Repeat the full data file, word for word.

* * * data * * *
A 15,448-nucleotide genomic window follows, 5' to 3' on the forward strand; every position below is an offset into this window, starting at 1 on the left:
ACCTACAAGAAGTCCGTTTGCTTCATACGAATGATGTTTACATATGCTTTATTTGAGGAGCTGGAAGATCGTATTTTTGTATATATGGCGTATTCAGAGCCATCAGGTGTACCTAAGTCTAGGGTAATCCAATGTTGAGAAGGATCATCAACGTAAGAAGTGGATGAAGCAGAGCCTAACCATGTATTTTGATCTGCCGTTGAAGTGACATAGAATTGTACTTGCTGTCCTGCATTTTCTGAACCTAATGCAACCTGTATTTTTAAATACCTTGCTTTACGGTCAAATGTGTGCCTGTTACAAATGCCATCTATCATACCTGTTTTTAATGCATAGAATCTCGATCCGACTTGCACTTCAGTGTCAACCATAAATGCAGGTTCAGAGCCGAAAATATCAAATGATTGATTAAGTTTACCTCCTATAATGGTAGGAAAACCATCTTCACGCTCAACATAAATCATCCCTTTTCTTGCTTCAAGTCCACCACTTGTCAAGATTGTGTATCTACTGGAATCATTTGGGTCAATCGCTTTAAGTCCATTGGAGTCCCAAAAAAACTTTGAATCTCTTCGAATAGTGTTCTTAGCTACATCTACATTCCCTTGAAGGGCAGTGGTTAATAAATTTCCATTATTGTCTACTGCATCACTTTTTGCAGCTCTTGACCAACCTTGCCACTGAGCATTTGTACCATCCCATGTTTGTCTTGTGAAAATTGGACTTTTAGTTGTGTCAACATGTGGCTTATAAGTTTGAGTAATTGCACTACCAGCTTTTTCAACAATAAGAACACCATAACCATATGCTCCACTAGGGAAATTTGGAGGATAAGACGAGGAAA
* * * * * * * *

A 15,448-nucleotide genomic window follows, 5' to 3' on the forward strand; every position below is an offset into this window, starting at 1 on the left:
ACCTACAAGAAGTCCGTTTGCTTCATACGAATGATGTTTACATATGCTTTATTTGAGGAGCTGGAAGATCGTATTTTTGTATATATGGCGTATTCAGAGCCATCAGGTGTACCTAAGTCTAGGGTAATCCAATGTTGAGAAGGATCATCAACGTAAGAAGTGGATGAAGCAGAGCCTAACCATGTATTTTGATCTGCCGTTGAAGTGACATAGAATTGTACTTGCTGTCCTGCATTTTCTGAACCTAATGCAACCTGTATTTTTAAATACCTTGCTTTACGGTCAAATGTGTGCCTGTTACAAATGCCATCTATCATACCTGTTTTTAATGCATAGAATCTCGATCCGACTTGCACTTCAGTGTCAACCATAAATGCAGGTTCAGAGCCGAAAATATCAAATGATTGATTAAGTTTACCTCCTATAATGGTAGGAAAACCATCTTCACGCTCAACATAAATCATCCCTTTTCTTGCTTCAAGTCCACCACTTGTCAAGATTGTGTATCTACTGGAATCATTTGGGTCAATCGCTTTAAGTCCATTGGAGTCCCAAAAAAACTTTGAATCTCTTCGAATAGTGTTCTTAGCTACATCTACATTCCCTTGAAGGGCAGTGGTTAATAAATTTCCATTATTGTCTACTGCATCACTTTTTGCAGCTCTTGACCAACCTTGCCACTGAGCATTTGTACCATCCCATGTTTGTCTTGTGAAAATTGGACTTTTAGTTGTGTCAACATGTGGCTTATAAGTTTGAGTAATTGCACTACCAGCTTTTTCAACAATAAGAACACCATAACCATATGCTCCACTAGGGAAATTTGGAGGATAAGACGAGGAAA